Software Test Professionals is bringing its conference to my home town. Well, it's bringing it to the town just south of my home town, but that's close enough. If you will be attending STP-CON 2016 at the Westin in Millbrae, CAlifornia, and you are looking for a couple of sessions to attend, there's lots of choices, pretty much all of them great. However, if you are still undecided, I'd like to make a couple of recommendations... specifically, come to my sessions ;).
First of all, I will be giving a half day workshop/tutorial based around "Teaching New Software Testers". I'm sure some of you looked at that title and said "ah well, I'm not a new software tester, so that's not relevant to me." However, this workshop is not geared towards new testers, it's actually geared towards those who will mentor new software testers. My guess is that's a significantly larger audience. The workshop is built around the materials that were prepared with several contributors, along with myself, for the SummerQAmp program.
We put together six modules (What is the Scientific Method?, What is Testing?, What is Context?, What is Bias? What is the SDLC/STLC?, What is Bug Reporting? How Does the Web Work?). These modules have been field tested, we've received a good deal of feedback, and some cool experiments have grown out of the work with these modules and test mentors who have used them to train new testers, some with zero experience in testing whatsoever. This session will be light on talk, and will focus much more on exercises and action. In short, each participant will get a chance to mentor and be mentored. Each participant will get the stack of materials that made up the SummerQAmp materials (developed with the help of the Association For Software Testing and creative commons licensed). In short, if you want to possibly pick up some new approaches to talking about testing with new testers, this may be up your alley. Come join us April 4, 2016, 9:00a.m. - 12:00p.m. in the Poplar Room.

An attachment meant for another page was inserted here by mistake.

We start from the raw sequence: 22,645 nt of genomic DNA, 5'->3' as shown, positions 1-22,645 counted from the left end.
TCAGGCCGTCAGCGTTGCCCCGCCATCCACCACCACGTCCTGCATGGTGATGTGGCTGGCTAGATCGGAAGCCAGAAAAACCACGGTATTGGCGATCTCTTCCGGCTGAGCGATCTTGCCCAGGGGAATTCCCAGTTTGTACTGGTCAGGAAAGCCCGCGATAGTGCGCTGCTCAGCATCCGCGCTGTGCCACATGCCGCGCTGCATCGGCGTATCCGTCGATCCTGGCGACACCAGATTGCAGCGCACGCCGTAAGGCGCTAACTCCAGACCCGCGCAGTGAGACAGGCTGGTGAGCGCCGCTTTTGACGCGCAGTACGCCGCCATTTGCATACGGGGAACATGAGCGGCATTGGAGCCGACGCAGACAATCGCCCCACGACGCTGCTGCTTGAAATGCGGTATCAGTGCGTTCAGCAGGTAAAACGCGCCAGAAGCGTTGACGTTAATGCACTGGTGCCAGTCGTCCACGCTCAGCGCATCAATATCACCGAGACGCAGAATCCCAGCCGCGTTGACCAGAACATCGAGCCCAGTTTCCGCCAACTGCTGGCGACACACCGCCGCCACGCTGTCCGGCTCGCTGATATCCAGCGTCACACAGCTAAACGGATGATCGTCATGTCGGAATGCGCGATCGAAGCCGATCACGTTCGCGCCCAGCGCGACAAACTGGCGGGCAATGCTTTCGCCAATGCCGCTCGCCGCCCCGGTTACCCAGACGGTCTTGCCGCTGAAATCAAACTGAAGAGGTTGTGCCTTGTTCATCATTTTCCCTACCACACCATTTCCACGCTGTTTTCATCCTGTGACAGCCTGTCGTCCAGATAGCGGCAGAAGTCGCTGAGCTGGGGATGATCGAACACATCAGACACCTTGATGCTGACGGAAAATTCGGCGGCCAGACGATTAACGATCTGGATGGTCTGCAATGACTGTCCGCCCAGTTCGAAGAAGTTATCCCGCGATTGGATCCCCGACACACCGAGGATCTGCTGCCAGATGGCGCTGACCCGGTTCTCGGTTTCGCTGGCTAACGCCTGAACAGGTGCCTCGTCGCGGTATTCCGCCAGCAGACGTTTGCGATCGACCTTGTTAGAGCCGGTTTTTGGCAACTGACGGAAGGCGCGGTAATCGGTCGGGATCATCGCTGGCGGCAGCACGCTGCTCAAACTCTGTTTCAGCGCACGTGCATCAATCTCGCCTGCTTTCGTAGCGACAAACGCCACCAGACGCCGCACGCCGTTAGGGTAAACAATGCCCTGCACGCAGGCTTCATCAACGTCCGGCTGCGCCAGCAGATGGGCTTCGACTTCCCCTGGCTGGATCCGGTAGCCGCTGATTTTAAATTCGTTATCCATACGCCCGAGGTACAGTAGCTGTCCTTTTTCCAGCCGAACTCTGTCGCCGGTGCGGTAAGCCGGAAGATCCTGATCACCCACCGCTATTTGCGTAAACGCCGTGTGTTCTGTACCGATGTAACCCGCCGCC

My second talk (this is just a talk, so less of a time commitment) covers The Intersection of Accessibility and Inclusive Design. Wait, what?!
Accessibility focuses on designing products that allow those who otherwise could not use them to gain access to information and services. It makes this possible through assistive technology (screen readers, close captioning, voice dictation, joystick controllers, etc.). This is important work, but I want to also emphasize there's a lot we can do to make software applications even more usable by as many people as possible. This is the core idea behind Inclusive Design. We will give examples of both accessibility, and show apps that have taken advantage of, whether by design or by happy accident, principles to make software that is usable by the most people possible. Come join us April 6, 2016, from 2:30p.m. - 3:30p.m. in the Hickory/Hawthorn room.
Just a couple weeks to go. Can't wait to see you all in my neck of the woods!